Child Deaths in Hot Cars: U.S. Could Surpass Record Death Toll in 2018

The United States may be facing a tragic record this year, as the number of children dying inside hot cars nears levels not seen since 2010.

According to the National Safety Council (NSC), the 2018 death toll is currently at 48—just one death short of the worst year of 2010. In an announcement on its website, NSC said: "We are just a single tragedy away from a level we hoped never to reach again."

According to an NSC report from June, just 21 states have laws in place to protect children left in hot cars.

Just last week, two children died in Florida after being left alone in hot cars. A 1-year-old girl died after being pulled from a car at a Waha gas station in Sanford, north of Orlando, according to the Seminole County Sheriff's Office.

Officers were called just before 5 p.m. on Friday, September 28, to a report of a child possibly left in a locked vehicle. When officers arrived at the scene in the 4600 block of State Road 46, the baby girl was already deceased.

The girl was found on the same day that a 4-year-old boy was discovered unconscious in a locked car in Orange County. The boy was found by a passerby in car which was not running parked at the Elite Preparatory Academy. The child was taken to Arnold Palmer Hospital where he was pronounced dead, the Orange County Sheriff's Office confirmed.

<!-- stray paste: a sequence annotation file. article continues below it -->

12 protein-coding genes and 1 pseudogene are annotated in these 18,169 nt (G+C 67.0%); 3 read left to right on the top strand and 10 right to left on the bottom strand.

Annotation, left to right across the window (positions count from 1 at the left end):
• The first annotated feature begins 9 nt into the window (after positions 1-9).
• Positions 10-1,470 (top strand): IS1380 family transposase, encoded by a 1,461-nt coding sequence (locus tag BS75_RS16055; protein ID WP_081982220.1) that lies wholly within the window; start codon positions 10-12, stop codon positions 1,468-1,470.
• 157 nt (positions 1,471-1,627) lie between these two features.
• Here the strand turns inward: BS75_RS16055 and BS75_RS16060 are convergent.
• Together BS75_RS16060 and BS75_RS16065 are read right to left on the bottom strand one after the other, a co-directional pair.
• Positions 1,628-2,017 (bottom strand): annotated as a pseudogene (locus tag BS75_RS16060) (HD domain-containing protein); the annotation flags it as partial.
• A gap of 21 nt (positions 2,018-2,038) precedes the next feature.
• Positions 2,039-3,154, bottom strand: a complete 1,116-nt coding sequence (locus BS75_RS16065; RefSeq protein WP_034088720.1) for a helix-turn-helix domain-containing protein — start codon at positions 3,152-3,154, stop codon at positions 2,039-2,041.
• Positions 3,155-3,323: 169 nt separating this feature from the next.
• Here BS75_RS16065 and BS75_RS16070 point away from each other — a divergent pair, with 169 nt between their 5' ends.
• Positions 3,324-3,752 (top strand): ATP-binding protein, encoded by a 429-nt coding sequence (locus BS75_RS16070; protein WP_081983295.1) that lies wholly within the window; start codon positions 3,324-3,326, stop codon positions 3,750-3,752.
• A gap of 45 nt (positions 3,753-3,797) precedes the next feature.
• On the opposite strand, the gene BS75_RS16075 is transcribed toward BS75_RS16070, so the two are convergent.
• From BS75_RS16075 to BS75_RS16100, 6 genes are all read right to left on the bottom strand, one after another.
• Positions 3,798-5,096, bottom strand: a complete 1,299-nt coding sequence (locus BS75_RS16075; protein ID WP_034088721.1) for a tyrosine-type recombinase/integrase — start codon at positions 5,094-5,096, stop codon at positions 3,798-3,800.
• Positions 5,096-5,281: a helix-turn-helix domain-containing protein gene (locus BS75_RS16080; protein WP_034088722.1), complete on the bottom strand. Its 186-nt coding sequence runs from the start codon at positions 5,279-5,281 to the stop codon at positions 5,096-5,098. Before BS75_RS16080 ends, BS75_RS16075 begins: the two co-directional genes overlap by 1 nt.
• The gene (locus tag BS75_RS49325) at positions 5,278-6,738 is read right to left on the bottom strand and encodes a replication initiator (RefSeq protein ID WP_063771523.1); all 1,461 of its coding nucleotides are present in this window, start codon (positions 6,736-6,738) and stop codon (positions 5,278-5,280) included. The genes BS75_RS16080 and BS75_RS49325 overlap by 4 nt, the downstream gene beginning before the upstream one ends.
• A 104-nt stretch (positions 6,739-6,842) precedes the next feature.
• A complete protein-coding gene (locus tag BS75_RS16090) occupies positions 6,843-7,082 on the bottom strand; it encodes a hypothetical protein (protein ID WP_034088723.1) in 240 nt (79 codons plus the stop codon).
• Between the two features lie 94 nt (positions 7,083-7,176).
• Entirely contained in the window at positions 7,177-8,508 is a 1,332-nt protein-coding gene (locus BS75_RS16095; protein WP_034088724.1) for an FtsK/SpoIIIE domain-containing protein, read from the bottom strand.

The NSC said parents and guardians should "act immediately to end these deaths. We urge them to stay vigilant even as the weather cools down. On relatively mild days, temperatures inside vehicles still can reach life-threatening levels in minutes, and cracking windows does not help.

"The Council advises parents and caregivers to stick to a routine and avoid distractions to reduce the risk of forgetting a child. Keep car doors locked so children cannot gain access, and teach them that cars are not play areas."

Speaking to ABC News, director Amber Rollins said too many people "don't believe this can happen to them. Education and awareness are not enough. We've got to be focusing on technology because we've proven year after year that knowing this can happen to you and hearing it on the news and knowing it happens to great parents, is not changing anything."

In a post on the KidsAndCars website last month, Rollins said children were also at risk of abduction if they were left alone in a car. "Some cars are stolen while children are in the backseat," it said.